When you become a Tablet Plus member, you gain exclusive access to a selection of the world’s finest hotels, each one committed to providing you with seamless, VIP-level hospitality. Tablet Plus hotels are truly exceptional, and In the Spotlight is a regular series dedicated to celebrating them.
Enjoy our Top Ten Tablet Plus hotels for the week of March 30.
Hospes Puerta de Alcala
It took a while, but the Hospes group has moved into the capital. The patented Hospes formula (classic building, modern-luxe interiors, signature spa and restaurant) is on display in this classic 19th-century building just off the Plaza de la Indepencia, deep in the heart of Madrid.
Andaz 5th Avenue
New York City, NY
At the risk of massively understating the case, we’ll start by saying that some of the big chains are really getting the hang of this whole boutique-hotel thing. The Andaz concept was probably focus-grouped and market-tested for years by the design wonks in the Hyatt black-ops program, but when they finally started opening — whether in London, or Hollywood, or Wall Street, or here, the Andaz 5th Avenue — they felt as fresh as any independent boutique.
The Guesthouse Vienna
Glittering palaces, opulent opera houses, spotless glass cases displaying the Austrian Crown Jewels — walking around Vienna, it feels like the whole city is gilded with delicate gold leaf. It’s a formal aesthetic that carries over to the city’s grand hotels, and a standard that makes The Guesthouse, a cool, pared-down hotel with 39 contemporary rooms and suites, stand out in contrast. As the name implies, the Guesthouse isn’t a traditional hotel: staying here is more like having the keys to a spacious designer apartment with a few extra services. There’s no swimming pool, in other words, but guest rooms feature separate living and sleeping areas, espresso machines, and complimentary bottles of wine — that’s bottles, plural.
No relation, apparently, to any other Viceroy, in Los Angeles or anywhere else — the Viceroy Bali is a one-off, a family-owned hotel, a rarity at the high end of the resort market. The location is increasingly familiar, as more travelers discover the charms of inland Bali — the Viceroy is minutes from Ubud, high on a hillside overlooking the lush (and steep) Lembah Valley.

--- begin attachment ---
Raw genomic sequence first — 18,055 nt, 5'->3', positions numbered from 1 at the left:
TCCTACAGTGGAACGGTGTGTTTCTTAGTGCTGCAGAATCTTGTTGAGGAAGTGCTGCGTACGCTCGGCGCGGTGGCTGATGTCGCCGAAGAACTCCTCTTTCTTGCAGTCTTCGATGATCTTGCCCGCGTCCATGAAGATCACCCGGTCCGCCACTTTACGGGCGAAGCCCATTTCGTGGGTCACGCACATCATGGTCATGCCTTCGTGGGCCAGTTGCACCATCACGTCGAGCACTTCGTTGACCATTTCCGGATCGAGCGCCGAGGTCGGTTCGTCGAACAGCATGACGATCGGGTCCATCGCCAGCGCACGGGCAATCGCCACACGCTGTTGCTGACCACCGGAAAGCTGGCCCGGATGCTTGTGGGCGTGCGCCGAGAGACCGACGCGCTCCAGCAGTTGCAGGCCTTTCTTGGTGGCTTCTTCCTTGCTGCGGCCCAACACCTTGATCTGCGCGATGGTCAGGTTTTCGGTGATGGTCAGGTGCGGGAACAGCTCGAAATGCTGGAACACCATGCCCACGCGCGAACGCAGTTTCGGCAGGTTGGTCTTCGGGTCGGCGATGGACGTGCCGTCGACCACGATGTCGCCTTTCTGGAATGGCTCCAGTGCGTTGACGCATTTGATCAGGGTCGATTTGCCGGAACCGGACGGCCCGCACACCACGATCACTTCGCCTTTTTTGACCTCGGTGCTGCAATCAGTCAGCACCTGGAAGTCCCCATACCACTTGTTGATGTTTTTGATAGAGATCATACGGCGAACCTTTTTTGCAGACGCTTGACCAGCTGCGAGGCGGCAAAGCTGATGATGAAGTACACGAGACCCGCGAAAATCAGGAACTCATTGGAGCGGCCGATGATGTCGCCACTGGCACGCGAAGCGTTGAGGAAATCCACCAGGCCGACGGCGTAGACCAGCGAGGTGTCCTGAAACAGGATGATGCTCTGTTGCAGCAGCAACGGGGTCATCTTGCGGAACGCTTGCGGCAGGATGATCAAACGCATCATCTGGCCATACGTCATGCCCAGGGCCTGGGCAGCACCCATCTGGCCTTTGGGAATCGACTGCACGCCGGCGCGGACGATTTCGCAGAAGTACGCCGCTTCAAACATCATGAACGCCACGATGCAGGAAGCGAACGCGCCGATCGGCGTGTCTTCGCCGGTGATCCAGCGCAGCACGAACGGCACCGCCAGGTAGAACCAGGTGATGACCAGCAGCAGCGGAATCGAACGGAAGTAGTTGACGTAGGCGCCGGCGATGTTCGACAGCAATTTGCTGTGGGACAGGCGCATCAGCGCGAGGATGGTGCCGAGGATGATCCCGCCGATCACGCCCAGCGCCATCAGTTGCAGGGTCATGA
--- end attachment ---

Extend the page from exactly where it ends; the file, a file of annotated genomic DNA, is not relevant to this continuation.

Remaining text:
Walch’s Rote Wand Gourmet Hotel
Lech am Arlberg, Austria
Tucked away high in the mountain state of Vorarlberg, Austria’s westernmost state, is the resort village of Lech am Arlberg, which is that most unusual variety of ski town: it’s actually a proper town, founded not during the 20th-century ski boom but by Swiss migrants during the 14th century. And here you’ll find a most unusual resort inn, the Walch’s Rote Wand — a classic centuries-old Alpine inn, which beneath its absolutely traditional surface has been cleverly modernized, renovated in a light, contemporary style.
The Ampersand Hotel
The Ampersand, a whimsical South Kensington hotel with a name to match, is so unabashedly, eccentrically British that it would risk self-parody if it weren’t so dashingly pulled together. Housed in an 1888 townhouse, the hotel takes the Victorian taste for eclecticism — curiosities and objets d’art abound — and gives it a thoroughly modern look. It’s a fitting style for a neighborhood whose shops run from indie boutiques to Stella McCartney to Harrods, and whose cultural institutions contain everything from the classic collections of the Victoria & Albert Museum to the irreverent pop-culture photography of the Proud Gallery.
When Hyatt first announced their Andaz sub-brand, there was a bit of skepticism about whether a corporate behemoth could really just decide overnight to join the design-hotel avant-garde. A decade or so on, they’ve put most people’s doubts to rest, but even so, Andaz Singapore still feels like a surprise. The German architect Ole Scheeren’s DUO towers are a dramatic statement indeed — but the hotel within, the first Andaz in Southeast Asia, turns out to be more than equal to the task.
Park Hotel Tokyo
Like many Tokyo hotels, the Park Hotel occupies part of a mixed-use skyscraper; in this case, ten uppermost floors of the Shiodome Media Tower, right in the heart of downtown. Architecturally, the Park Hotel is rather unique — the core of the building has been hollowed out, so that its 273 rooms all face outward. The result is a sun-drenched ten-story atrium, extending 120 feet straight up to the skyscraper’s glass ceiling — far more refreshing than the enclosed lobby floor of some Tokyo tower hotels.
St Barthelemy, French West Indies
When it comes to a modern, living connection to Europe, there’s nothing quite like Saint-Barthélémy — it feels uncannily like a tropical island version of present-day France, like a little bit of 21st-century Paris on the beach. This urbane charm is Le Sereno’s bread and butter. Where most tropical island hotels can’t help but indulge in just a little pastel kitsch, this one stays fashionably composed through and through. The designer, Christian Liaigre, is perhaps best known for hotels like the Mercer in New York, and for his upscale retail and residential work, but Le Sereno is proof that his pared-down aesthetic travels well.
The Mandrake Hotel
Some of London’s luxury boutique hotels are so tasteful they’re almost invisible, catering to guests who want a blank canvas on which to project their own personalities. And then there’s the Mandrake. Set in a relatively sleepy section of Fitzrovia, it’s nevertheless nothing short of a fantasy world, a moody, atmospheric 34-room boutique hotel surrounding a central courtyard full of hanging jasmine and passionflower.